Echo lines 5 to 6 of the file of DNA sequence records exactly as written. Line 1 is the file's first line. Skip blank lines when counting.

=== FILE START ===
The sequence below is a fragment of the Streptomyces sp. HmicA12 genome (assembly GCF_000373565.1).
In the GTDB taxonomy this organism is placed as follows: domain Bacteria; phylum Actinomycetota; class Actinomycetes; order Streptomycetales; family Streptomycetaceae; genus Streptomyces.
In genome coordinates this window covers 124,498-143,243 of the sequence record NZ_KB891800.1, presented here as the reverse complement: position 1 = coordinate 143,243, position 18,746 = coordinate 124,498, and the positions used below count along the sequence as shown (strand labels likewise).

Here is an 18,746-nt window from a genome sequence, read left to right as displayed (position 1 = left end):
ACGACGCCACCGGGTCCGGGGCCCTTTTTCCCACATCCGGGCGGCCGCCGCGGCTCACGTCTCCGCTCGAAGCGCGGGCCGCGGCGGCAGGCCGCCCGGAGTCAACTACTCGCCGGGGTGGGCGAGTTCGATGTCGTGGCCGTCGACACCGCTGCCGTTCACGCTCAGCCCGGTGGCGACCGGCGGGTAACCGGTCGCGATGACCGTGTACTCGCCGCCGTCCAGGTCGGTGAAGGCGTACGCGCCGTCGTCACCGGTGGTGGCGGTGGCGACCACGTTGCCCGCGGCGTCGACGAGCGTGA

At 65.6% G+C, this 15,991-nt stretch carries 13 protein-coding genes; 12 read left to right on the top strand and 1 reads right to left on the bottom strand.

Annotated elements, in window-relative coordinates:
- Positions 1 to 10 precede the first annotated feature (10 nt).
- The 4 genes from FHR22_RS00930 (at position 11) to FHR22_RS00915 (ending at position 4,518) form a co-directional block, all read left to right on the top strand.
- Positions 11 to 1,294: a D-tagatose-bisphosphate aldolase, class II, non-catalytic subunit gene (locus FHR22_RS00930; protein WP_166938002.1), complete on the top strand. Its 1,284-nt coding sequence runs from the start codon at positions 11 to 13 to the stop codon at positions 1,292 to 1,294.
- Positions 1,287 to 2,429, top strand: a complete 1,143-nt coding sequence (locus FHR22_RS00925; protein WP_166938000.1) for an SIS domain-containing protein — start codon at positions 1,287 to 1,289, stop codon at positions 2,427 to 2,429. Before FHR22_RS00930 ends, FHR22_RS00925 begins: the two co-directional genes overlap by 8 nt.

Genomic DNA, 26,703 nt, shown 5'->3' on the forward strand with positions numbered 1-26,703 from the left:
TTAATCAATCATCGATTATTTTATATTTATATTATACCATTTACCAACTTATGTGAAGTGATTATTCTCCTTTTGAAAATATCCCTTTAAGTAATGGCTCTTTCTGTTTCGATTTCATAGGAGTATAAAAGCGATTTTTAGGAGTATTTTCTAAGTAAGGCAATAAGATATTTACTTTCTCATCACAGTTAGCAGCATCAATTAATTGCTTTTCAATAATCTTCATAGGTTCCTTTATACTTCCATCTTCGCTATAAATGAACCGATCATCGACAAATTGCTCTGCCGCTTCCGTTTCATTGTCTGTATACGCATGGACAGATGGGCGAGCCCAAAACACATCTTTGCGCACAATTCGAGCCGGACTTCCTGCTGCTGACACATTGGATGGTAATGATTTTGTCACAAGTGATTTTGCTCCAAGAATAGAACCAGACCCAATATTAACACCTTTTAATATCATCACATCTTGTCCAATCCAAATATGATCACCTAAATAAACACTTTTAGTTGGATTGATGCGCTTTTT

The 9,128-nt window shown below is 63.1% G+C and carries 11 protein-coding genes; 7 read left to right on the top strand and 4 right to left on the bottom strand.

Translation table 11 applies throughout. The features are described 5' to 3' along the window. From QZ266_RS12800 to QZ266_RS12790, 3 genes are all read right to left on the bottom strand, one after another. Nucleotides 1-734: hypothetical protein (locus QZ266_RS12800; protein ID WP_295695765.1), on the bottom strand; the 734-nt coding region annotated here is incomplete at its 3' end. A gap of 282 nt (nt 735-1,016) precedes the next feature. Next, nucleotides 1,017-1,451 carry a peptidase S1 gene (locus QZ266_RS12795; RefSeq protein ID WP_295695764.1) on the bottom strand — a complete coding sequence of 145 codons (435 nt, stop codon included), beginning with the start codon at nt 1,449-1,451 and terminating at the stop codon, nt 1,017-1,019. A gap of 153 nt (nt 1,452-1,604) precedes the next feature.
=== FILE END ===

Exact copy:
ACGACGCCACCGGGTCCGGGGCCCTTTTTCCCACATCCGGGCGGCCGCCGCGGCTCACGTCTCCGCTCGAAGCGCGGGCCGCGGCGGCAGGCCGCCCGGAGTCAACTACTCGCCGGGGTGGGCGAGTTCGATGTCGTGGCCGTCGACACCGCTGCCGTTCACGCTCAGCCCGGTGGCGACCGGCGGGTAACCGGTCGCGATGACCGTGTACTCGCCGCCGTCCAGGTCGGTGAAGGCGTACGCGCCGTCGTCACCGGTGGTGGCGGTGGCGACCACGTTGCCCGCGGCGTCGACGAGCGTGA

At 65.6% G+C, this 15,991-nt stretch carries 13 protein-coding genes; 12 read left to right on the top strand and 1 reads right to left on the bottom strand.